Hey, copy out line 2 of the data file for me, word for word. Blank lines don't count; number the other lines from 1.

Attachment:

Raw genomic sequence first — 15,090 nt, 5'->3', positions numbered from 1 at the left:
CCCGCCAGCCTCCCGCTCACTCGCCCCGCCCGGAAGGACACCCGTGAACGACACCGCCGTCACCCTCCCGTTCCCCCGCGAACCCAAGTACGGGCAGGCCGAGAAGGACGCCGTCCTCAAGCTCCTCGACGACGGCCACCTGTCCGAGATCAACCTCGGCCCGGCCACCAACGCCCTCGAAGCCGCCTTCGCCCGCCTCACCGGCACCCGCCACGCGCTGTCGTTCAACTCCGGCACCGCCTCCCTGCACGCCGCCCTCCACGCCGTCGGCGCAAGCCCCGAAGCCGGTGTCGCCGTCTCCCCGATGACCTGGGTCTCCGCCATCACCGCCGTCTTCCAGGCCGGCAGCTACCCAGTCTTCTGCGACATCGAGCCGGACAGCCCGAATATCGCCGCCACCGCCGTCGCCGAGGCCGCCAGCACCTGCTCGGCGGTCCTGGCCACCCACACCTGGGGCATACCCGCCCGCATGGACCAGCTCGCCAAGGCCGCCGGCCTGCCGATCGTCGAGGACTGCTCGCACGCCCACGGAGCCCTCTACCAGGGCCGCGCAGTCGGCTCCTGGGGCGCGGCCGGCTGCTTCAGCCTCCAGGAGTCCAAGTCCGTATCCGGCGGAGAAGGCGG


CCCGCCAGCCTCCCGCTCACTCGCCCCGCCCGGAAGGACACCCGTGAACGACACCGCCGTCACCCTCCCGTTCCCCCGCGAACCCAAGTACGGGCAGGCCGAGAAGGACGCCGTCCTCAAGCTCCTCGACGACGGCCACCTGTCCGAGATCAACCTCGGCCCGGCCACCAACGCCCTCGAAGCCGCCTTCGCCCGCCTCACCGGCACCCGCCACGCGCTGTCGTTCAACTCCGGCACCGCCTCCCTGCACGCCGCCCTCCACGCCGTCGGCGCAAGCCCCGAAGCCGGTGTCGCCGTCTCCCCGATGACCTGGGTCTCCGCCATCACCGCCGTCTTCCAGGCCGGCAGCTACCCAGTCTTCTGCGACATCGAGCCGGACAGCCCGAATATCGCCGCCACCGCCGTCGCCGAGGCCGCCAGCACCTGCTCGGCGGTCCTGGCCACCCACACCTGGGGCATACCCGCCCGCATGGACCAGCTCGCCAAGGCCGCCGGCCTGCCGATCGTCGAGGACTGCTCGCACGCCCACGGAGCCCTCTACCAGGGCCGCGCAGTCGGCTCCTGGGGCGCGGCCGGCTGCTTCAGCCTCCAGGAGTCCAAGTCCGTATCCGGCGGAGAAGGCGG